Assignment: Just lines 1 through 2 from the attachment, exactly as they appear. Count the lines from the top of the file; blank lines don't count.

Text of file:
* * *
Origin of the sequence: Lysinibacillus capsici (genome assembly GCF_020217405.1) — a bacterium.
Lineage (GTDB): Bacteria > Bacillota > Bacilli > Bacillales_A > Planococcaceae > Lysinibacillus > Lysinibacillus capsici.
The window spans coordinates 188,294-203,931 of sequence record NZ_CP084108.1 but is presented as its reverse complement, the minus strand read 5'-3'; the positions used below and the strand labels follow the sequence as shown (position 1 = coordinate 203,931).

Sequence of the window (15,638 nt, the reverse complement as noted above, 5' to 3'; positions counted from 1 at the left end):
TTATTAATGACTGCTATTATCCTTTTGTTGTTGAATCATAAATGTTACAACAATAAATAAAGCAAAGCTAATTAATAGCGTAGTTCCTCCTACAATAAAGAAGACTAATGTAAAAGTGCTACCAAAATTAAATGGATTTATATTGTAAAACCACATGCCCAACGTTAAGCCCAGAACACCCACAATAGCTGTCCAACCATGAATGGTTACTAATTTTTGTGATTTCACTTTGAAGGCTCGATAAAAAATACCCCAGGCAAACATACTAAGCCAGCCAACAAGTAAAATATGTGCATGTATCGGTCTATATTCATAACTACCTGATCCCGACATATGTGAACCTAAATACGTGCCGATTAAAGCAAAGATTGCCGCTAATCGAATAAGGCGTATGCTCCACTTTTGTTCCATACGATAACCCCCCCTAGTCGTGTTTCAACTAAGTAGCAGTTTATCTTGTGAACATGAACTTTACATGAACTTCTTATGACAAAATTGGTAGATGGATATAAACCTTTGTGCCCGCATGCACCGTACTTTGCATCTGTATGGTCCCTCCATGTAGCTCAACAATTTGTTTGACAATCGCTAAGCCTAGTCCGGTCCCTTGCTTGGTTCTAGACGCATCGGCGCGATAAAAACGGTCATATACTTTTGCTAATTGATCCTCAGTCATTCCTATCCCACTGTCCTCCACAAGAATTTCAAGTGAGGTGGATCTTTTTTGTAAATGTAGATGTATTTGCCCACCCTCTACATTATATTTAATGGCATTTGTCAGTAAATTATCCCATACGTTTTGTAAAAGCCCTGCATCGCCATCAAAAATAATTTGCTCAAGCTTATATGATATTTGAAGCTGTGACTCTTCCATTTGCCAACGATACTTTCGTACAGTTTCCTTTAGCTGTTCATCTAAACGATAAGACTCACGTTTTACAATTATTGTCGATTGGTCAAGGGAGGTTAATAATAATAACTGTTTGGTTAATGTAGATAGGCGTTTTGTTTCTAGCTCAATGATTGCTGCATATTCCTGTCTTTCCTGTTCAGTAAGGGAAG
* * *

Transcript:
Origin of the sequence: Lysinibacillus capsici (genome assembly GCF_020217405.1) — a bacterium.
Lineage (GTDB): Bacteria > Bacillota > Bacilli > Bacillales_A > Planococcaceae > Lysinibacillus > Lysinibacillus capsici.